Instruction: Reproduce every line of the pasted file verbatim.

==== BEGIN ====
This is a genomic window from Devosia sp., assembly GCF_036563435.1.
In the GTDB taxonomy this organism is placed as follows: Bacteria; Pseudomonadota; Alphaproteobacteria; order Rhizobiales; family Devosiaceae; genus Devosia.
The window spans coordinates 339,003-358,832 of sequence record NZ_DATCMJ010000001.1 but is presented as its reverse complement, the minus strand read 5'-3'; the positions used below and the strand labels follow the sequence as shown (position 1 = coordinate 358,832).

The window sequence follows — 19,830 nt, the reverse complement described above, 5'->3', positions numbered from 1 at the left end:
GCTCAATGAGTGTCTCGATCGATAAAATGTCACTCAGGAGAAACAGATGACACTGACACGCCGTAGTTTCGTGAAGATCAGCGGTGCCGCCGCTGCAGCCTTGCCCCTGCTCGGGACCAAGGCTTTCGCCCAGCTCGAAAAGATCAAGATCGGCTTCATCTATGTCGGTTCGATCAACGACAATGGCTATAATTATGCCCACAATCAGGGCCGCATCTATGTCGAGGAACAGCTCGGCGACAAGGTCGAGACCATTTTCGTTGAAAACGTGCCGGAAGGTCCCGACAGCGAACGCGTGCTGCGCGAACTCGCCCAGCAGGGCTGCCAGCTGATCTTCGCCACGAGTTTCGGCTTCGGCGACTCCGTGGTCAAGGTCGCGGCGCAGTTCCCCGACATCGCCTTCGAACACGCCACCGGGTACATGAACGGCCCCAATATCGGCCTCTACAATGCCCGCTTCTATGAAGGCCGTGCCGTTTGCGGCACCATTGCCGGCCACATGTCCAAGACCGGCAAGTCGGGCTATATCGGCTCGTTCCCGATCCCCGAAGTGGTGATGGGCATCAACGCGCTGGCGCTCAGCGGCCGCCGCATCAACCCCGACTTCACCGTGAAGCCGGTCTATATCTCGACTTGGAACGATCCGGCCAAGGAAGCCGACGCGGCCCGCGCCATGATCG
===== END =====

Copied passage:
This is a genomic window from Devosia sp., assembly GCF_036563435.1.
In the GTDB taxonomy this organism is placed as follows: Bacteria; Pseudomonadota; Alphaproteobacteria; order Rhizobiales; family Devosiaceae; genus Devosia.
The window spans coordinates 339,003-358,832 of sequence record NZ_DATCMJ010000001.1 but is presented as its reverse complement, the minus strand read 5'-3'; the positions used below and the strand labels follow the sequence as shown (position 1 = coordinate 358,832).

The window sequence follows — 19,830 nt, the reverse complement described above, 5'->3', positions numbered from 1 at the left end:
GCTCAATGAGTGTCTCGATCGATAAAATGTCACTCAGGAGAAACAGATGACACTGACACGCCGTAGTTTCGTGAAGATCAGCGGTGCCGCCGCTGCAGCCTTGCCCCTGCTCGGGACCAAGGCTTTCGCCCAGCTCGAAAAGATCAAGATCGGCTTCATCTATGTCGGTTCGATCAACGACAATGGCTATAATTATGCCCACAATCAGGGCCGCATCTATGTCGAGGAACAGCTCGGCGACAAGGTCGAGACCATTTTCGTTGAAAACGTGCCGGAAGGTCCCGACAGCGAACGCGTGCTGCGCGAACTCGCCCAGCAGGGCTGCCAGCTGATCTTCGCCACGAGTTTCGGCTTCGGCGACTCCGTGGTCAAGGTCGCGGCGCAGTTCCCCGACATCGCCTTCGAACACGCCACCGGGTACATGAACGGCCCCAATATCGGCCTCTACAATGCCCGCTTCTATGAAGGCCGTGCCGTTTGCGGCACCATTGCCGGCCACATGTCCAAGACCGGCAAGTCGGGCTATATCGGCTCGTTCCCGATCCCCGAAGTGGTGATGGGCATCAACGCGCTGGCGCTCAGCGGCCGCCGCATCAACCCCGACTTCACCGTGAAGCCGGTCTATATCTCGACTTGGAACGATCCGGCCAAGGAAGCCGACGCGGCCCGCGCCATGATCG